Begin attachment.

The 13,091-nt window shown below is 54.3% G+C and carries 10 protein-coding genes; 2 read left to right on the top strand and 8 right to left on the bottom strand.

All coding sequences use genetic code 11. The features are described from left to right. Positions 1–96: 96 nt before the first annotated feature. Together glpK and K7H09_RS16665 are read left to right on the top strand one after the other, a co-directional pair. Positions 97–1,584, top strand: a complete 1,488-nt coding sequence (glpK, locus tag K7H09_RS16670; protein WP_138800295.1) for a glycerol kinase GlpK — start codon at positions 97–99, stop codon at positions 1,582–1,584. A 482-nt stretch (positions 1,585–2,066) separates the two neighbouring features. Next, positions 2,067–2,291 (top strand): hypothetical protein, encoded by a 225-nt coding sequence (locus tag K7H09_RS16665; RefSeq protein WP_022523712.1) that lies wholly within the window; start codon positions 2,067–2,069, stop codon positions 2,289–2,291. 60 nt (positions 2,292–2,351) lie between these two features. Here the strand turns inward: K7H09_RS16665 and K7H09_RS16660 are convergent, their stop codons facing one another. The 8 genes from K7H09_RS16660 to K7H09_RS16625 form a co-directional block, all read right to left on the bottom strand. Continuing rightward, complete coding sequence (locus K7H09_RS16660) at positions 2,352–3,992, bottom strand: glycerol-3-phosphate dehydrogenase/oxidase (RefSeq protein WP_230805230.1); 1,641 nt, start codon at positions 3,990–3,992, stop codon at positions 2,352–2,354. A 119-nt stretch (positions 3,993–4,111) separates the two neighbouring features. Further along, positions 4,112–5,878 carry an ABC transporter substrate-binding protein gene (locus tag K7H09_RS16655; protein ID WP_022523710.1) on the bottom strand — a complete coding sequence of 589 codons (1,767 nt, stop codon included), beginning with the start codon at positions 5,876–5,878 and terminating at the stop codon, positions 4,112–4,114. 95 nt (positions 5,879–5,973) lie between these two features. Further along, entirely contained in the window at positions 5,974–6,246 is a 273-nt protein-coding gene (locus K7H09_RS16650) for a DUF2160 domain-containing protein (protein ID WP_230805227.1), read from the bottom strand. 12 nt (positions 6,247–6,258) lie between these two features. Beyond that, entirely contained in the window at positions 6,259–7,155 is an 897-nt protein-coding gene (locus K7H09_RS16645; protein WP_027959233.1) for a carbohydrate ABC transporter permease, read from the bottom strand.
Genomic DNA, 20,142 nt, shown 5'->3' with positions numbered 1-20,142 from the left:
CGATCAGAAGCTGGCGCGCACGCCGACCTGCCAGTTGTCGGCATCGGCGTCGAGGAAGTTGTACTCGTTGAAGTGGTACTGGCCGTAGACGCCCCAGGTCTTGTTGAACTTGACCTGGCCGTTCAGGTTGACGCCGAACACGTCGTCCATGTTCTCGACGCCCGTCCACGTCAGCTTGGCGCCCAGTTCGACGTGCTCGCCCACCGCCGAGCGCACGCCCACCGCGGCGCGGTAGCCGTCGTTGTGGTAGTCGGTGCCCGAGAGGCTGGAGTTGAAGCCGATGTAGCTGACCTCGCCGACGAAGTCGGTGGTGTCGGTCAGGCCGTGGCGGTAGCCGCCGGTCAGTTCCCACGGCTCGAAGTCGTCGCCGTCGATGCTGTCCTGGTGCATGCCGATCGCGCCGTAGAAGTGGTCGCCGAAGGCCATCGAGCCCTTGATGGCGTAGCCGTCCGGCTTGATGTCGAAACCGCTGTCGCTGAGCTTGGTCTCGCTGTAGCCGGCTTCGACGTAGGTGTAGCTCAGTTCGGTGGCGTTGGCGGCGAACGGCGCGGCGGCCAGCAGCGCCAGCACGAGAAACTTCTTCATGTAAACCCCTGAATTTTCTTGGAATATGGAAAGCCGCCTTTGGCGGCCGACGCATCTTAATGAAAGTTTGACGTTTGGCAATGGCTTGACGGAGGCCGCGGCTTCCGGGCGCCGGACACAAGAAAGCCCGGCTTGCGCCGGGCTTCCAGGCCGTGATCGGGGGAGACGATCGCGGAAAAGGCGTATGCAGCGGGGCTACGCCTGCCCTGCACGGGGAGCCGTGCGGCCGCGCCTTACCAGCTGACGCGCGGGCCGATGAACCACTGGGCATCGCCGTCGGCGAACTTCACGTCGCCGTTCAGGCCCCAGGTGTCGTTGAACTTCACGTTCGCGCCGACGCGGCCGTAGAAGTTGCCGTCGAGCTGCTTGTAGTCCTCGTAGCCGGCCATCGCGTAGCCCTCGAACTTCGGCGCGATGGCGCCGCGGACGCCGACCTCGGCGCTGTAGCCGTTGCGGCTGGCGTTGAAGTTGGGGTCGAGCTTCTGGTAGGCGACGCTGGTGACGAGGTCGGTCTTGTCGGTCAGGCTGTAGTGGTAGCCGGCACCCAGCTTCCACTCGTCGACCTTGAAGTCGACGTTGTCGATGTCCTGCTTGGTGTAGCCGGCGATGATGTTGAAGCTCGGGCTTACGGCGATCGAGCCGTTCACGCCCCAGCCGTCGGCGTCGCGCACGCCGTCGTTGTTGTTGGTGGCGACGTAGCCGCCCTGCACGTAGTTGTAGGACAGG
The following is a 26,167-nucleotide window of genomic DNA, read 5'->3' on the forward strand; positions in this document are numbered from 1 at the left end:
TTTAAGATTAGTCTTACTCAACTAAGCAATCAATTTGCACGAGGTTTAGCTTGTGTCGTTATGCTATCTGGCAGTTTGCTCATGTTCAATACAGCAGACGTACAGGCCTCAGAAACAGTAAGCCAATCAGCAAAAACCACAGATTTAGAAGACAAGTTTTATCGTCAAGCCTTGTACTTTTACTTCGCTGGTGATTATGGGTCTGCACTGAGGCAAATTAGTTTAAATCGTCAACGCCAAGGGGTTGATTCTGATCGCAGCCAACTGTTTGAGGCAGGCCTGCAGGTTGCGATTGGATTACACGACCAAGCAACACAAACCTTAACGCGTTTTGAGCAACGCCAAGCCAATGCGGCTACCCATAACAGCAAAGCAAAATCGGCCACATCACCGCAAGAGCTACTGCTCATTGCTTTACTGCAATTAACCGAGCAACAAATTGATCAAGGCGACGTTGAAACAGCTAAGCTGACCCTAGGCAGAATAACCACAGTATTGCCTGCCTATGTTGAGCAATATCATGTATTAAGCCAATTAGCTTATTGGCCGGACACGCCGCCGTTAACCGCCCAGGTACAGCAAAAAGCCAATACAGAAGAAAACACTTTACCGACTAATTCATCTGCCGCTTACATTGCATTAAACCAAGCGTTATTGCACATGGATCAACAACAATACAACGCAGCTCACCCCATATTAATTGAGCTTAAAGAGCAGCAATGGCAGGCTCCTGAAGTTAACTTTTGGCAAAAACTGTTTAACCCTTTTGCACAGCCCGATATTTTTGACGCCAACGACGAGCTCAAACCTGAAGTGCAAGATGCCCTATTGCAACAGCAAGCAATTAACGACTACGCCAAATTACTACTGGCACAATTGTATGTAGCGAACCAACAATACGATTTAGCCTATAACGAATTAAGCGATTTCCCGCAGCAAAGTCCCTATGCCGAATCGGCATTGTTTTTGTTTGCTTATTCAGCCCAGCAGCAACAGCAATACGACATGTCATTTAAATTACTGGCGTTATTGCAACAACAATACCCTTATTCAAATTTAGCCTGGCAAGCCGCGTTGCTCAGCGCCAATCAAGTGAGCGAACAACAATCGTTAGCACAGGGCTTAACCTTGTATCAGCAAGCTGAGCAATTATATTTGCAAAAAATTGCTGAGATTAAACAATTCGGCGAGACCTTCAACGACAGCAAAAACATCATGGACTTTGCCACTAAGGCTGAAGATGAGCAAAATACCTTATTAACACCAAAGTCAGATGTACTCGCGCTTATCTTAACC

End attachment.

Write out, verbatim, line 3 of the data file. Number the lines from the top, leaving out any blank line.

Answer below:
Genomic DNA, 20,142 nt, shown 5'->3' with positions numbered 1-20,142 from the left: